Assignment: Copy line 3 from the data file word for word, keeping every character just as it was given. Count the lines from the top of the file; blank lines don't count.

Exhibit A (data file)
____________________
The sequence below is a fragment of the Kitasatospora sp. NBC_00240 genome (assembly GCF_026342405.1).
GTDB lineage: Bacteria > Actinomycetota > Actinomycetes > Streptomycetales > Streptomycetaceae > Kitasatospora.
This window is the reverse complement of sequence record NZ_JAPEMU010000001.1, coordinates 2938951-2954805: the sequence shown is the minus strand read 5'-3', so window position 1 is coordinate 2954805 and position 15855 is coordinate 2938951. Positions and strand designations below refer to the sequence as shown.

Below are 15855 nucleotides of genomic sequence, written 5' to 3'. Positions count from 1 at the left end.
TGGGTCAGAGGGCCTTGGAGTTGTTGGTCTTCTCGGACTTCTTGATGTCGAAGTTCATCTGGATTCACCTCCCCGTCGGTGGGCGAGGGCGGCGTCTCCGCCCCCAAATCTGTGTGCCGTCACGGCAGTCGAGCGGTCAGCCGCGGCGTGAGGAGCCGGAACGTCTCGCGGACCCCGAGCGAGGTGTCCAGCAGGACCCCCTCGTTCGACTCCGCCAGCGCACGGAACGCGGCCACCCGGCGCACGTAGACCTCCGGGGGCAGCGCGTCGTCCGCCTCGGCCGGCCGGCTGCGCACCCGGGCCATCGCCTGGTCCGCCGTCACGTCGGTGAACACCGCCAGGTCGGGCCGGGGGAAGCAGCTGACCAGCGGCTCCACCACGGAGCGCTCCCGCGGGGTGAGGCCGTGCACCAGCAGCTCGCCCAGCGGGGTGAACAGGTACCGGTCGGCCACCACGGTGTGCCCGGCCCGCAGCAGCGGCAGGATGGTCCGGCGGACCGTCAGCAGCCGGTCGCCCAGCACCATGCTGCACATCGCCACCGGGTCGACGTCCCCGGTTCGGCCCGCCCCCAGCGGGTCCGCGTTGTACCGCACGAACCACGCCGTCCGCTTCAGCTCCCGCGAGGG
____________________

This window is the reverse complement of sequence record NZ_JAPEMU010000001.1, coordinates 2938951-2954805: the sequence shown is the minus strand read 5'-3', so window position 1 is coordinate 2954805 and position 15855 is coordinate 2938951. Positions and strand designations below refer to the sequence as shown.